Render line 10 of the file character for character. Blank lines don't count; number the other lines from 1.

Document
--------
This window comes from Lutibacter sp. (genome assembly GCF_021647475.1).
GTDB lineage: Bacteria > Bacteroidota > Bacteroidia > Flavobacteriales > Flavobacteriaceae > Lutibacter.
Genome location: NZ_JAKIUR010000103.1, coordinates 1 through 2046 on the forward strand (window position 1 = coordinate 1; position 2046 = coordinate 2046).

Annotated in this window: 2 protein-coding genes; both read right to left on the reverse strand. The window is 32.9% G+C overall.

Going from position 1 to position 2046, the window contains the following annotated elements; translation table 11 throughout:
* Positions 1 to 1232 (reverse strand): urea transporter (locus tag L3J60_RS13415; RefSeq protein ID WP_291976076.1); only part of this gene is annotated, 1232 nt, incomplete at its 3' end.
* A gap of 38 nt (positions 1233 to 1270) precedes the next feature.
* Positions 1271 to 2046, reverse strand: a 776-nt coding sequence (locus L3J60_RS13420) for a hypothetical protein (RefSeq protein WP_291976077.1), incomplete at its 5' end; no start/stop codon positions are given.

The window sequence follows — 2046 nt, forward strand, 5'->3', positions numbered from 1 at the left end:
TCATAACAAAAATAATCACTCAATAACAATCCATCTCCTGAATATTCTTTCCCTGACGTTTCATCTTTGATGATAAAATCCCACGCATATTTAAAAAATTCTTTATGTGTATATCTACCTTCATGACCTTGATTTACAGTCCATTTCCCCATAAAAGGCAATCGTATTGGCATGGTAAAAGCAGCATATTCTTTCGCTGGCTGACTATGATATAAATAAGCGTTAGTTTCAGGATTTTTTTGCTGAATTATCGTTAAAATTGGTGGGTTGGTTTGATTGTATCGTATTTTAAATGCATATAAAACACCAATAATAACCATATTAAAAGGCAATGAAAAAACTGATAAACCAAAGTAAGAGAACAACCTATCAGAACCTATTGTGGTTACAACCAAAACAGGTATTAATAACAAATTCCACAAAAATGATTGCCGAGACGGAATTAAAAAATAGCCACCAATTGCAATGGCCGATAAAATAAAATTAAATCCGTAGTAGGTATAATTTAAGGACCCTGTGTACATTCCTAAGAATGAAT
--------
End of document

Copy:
TCATAACAAAAATAATCACTCAATAACAATCCATCTCCTGAATATTCTTTCCCTGACGTTTCATCTTTGATGATAAAATCCCACGCATATTTAAAAAATTCTTTATGTGTATATCTACCTTCATGACCTTGATTTACAGTCCATTTCCCCATAAAAGGCAATCGTATTGGCATGGTAAAAGCAGCATATTCTTTCGCTGGCTGACTATGATATAAATAAGCGTTAGTTTCAGGATTTTTTTGCTGAATTATCGTTAAAATTGGTGGGTTGGTTTGATTGTATCGTATTTTAAATGCATATAAAACACCAATAATAACCATATTAAAAGGCAATGAAAAAACTGATAAACCAAAGTAAGAGAACAACCTATCAGAACCTATTGTGGTTACAACCAAAACAGGTATTAATAACAAATTCCACAAAAATGATTGCCGAGACGGAATTAAAAAATAGCCACCAATTGCAATGGCCGATAAAATAAAATTAAATCCGTAGTAGGTATAATTTAAGGACCCTGTGTACATTCCTAAGAATGAAT